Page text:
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The Pyrenean ibex, an impressive mountain goat that lived in the central Pyrenees in Spain, went extinct in 2000. But a...
Tight budgets are forcing NASA to consider turning off one or more planetary science projects that have completed their...
Ebola is not a stranger to West Africa—an outbreak in the 1990s killed chimpanzees and sickened one researcher. But the...
In an as-yet-unpublished report, an international panel of geoscientists has concluded that a pair of deadly...
Tropical disease experts tried and failed before to eradicate yaws, a rare disfiguring disease of poor countries. Now,...
Since 2002, researchers have reported that agricultural communities in the hot and humid Pacific Coast of Central...
Balkan endemic kidney disease surfaced in the 1950s and for decades defied attempts to finger the cause. It occurred...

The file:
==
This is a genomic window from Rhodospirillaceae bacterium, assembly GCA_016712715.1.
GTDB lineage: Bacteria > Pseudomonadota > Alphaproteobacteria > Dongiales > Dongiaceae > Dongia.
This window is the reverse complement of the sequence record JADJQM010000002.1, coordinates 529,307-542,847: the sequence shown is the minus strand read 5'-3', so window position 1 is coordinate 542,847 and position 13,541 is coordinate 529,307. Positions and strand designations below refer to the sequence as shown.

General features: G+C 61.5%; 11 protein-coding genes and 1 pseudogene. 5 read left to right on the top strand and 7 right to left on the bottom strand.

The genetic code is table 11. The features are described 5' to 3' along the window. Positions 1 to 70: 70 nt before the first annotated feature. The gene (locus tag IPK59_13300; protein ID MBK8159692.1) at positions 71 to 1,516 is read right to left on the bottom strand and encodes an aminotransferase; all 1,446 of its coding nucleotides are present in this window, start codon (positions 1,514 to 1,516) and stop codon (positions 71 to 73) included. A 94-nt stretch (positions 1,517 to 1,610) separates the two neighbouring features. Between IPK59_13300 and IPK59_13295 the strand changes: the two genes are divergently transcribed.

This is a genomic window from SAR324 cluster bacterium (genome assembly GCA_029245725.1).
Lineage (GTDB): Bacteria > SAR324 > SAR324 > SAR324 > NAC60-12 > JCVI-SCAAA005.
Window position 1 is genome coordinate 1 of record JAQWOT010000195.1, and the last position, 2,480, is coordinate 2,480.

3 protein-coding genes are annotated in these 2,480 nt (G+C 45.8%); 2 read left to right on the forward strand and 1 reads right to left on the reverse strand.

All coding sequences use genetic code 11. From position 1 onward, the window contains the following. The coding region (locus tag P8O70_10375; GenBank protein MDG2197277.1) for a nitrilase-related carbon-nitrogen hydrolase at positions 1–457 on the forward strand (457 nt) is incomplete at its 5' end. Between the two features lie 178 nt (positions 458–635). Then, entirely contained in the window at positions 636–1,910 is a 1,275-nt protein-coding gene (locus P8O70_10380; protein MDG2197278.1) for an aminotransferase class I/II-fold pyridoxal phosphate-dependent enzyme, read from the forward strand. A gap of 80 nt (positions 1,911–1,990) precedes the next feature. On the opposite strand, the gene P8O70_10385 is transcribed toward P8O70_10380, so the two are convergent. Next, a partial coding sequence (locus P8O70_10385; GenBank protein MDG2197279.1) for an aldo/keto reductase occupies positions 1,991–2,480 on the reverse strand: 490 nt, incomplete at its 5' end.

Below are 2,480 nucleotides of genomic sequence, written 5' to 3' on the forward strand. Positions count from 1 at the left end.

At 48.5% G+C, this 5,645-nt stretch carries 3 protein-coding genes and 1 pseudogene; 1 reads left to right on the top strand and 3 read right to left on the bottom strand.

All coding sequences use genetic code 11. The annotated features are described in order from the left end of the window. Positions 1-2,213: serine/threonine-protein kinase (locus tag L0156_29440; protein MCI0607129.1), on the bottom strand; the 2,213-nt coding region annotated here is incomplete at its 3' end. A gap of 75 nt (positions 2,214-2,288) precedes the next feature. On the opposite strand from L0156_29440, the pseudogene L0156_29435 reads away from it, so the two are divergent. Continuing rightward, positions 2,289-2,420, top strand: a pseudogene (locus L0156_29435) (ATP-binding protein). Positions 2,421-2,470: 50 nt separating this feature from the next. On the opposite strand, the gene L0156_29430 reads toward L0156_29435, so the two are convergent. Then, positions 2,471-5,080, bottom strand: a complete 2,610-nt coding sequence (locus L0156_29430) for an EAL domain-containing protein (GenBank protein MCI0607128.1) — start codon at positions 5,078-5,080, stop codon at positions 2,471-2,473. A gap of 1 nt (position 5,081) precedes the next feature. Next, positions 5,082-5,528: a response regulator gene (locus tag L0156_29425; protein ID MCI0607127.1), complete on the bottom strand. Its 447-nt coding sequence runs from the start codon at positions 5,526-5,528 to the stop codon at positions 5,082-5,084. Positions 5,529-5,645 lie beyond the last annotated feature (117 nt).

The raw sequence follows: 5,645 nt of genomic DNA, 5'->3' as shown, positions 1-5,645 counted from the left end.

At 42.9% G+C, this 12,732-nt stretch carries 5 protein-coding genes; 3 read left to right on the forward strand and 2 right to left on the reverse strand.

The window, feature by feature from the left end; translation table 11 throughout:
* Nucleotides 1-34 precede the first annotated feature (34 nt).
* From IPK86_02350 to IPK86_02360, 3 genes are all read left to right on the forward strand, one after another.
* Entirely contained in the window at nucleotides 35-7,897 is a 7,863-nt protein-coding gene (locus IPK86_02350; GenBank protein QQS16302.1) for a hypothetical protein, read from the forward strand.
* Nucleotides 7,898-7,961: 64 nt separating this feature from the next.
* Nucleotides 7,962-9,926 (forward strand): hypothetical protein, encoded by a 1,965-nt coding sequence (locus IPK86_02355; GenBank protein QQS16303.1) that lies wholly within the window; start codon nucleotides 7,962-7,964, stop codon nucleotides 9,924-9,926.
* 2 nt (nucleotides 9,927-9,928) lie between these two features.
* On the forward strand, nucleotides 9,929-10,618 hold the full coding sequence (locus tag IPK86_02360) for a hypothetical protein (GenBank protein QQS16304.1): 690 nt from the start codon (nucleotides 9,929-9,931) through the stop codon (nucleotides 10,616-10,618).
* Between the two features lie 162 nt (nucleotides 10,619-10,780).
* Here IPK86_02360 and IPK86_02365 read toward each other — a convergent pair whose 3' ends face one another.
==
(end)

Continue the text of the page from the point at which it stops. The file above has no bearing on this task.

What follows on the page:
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Holdren's Old Shop: Energy R&D Boost Strong But Not Enough
19 April 2010 1:48 pm
Harvard University's Kennedy School's Belfer Center for Science and International Affairs has crunched the numbers on the Obama Administration's 2011 budget request for the Department of Energy and concluded that it gives short shrift to applied work. While lauding the proposed 12% boost to basic work in DOE's Office of Science, which concentrates on basic research, the report says:
The modest 7% proposed increase in applied energy RD&D spending is certainly needed, but remains well short of the large and sustained investment likely to be required to transform U.S. and global energy use and production and to meet the climate, energy availability, and energy security demands of the twenty-first century. In real terms, the support for basic and applied energy RD&D would remain 30% below the 1978 level, the peak of government funding for energy RD&D in the United States.
The report, from the center that John Holdren directed before becoming the president's science adviser, also calls for national labs to become more independent returning to the so-called government-owned, contractor-operated model (known as "GOCO") that it says worked well in the past. Labs may still legally be GOCO's by name, but the report laments what it calls "excessive micromanagement from DOE headquarters."